Like a creature from a fairytale, the ‘i’iwi is dashing with its black wings, scarlet plumage, and matching beak. The ‘i‘iwi has a unique song, as well as reputation for setting off on long flights through the forest, searching for ō‘hi‘a lehua – red flowers that bear a striking resemblance in hue to the ‘i’iwi itself!

Today, this noble bird is struggling to survive in the face of climate change, which is diminishing the ‘i’iwi habitat and leading to wide-spread avian malaria. Non-native predators and ROD, a disease ravishing the ō‘hi‘a, are threatening this honeycreeper’s source of food and shelter.

Fortunately, there’s hope for the exotic ‘i’iwi! After listing the ‘i’iwi as threatened under the Endangered Species Act, the U.S. Fish and Wildlife Service (USFWS) is working with scientists and other stakeholders to implement a recovery plan for the birds.

[Photo Credit: www.audubon.org/news/the-iiwi-besieged-hawaiian-forest-bird-now-listed-threatened]

Spot the ‘i’iwi: The ‘i‘iwi doesn’t venture far from Hawai’i Volcanoes National Park. Look for the bird in the forests of the park that are at 4,500 feet or higher.

Koa’e Kea

The koa’e kea (white-tailed tropicbird) is an aptly named seabird with an orange bill, black eyed-mask, and trademark long, white tail feathers. At an average of 16-inches, the feathers can actually be as long as the koa’e kea’s body.

The koa’e kea enjoys a diet of snails, as well as fish and crabs that it can easily catch on its flights out to sea. The seabird is an impressive flyer and has waterproof plumage, enabling it to rest on the surface of the ocean and spend an extensive amount of time “fishing” at sea.

Spot the koa’e kea: The white-tailed tropicbird can be seen nesting on out-of-reach cliffs, inaccessible crater walls, or on remote grounds – safe out of the reach of predators. It can also be spotted flying above the Kīlauea and Halema’uma’u craters.


We’ve saved the best for last! The nēnē is the rarest goose on the planet and the official Hawai’i state bird. Native to the islands of Hawai’i, our Hawaiian goose gets its name from its soft call.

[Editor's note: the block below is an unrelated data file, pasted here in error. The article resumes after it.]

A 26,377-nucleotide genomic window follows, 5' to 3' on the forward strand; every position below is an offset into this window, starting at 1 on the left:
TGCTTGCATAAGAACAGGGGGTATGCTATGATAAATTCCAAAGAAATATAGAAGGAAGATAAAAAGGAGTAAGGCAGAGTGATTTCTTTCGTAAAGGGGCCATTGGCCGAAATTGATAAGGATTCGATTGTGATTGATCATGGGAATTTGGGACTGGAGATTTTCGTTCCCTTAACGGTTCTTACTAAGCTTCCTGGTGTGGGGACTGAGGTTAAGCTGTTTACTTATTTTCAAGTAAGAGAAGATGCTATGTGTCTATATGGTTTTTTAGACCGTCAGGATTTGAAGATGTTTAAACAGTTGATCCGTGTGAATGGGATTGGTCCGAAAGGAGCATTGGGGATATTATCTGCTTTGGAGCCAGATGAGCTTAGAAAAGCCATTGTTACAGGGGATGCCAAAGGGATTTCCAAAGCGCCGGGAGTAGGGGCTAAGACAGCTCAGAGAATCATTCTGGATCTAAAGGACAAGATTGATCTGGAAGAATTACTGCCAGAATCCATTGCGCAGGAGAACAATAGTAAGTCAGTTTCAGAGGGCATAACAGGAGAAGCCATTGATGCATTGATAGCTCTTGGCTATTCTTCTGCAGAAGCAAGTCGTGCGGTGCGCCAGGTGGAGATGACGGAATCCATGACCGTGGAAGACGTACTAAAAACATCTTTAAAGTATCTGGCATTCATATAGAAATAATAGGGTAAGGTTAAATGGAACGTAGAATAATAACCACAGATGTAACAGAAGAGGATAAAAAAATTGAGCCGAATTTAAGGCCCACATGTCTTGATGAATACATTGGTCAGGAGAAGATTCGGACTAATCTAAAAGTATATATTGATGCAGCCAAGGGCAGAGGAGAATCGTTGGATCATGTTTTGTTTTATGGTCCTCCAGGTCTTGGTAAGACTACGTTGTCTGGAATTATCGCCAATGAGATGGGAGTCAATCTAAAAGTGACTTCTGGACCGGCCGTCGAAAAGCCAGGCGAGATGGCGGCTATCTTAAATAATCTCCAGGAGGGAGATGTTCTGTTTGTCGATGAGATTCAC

In 1778, when Captain Cook arrived on Hawai’i Island, it is estimated that around 25,000 nēnē were in existence. By the 1940’s, nēnē populations shrunk to a startling 50 geese.

The reason? Loss of their lowland habitats is to blame, as is the threat of cats, dogs, cattle, pigs, and other introduced predators.

Here’s the good news: Since the 1970’s, Hawai‘i Volcanoes National Park has been conducting a program for the nēnē’s captive breeding and reintroduction. Today, the park’s staff utilizes several techniques to ensure that the nēnē population grows.

Mongoose, feral cats, and automobiles still prevent the nēnē population from making a complete comeback. But we can help the nēnē survive and thrive by taking one simple precaution – Don’t feed the nēnē! We know, it’s tempting to treat them, but the closer they get to humans (and vehicles) the more danger they face.

Spot the nēnē: Gaze on our beloved nēnē from a safe distance in Hawai’i Volcanoes National Park. You’ll see they are perfectly happy (and healthy) eating the bright red ohelo berry, which grows on lava in the park!

[Photo Credit: www.nps.gov/havo/learn/nature/nene.htm]

There are so many beautiful, colorful birds to see in and around the 500-square-miles of Hawai’i Volcanoes National Park. You might even encounter some ‘amakihi and ‘apapane while strolling through the topical gardens of the Kilauea Lodge!

Volcano, HI is certainly a destination all birdwatchers should add to their bucket list! Ready to plan your visit? Visit our Booking page for more information about staying at the Kilauea Lodge. Our serene rainforest retreat, award-winning restaurant, and charming accommodations are just two miles from Hawai’i Volcanoes National Park and world’s away from ordinary.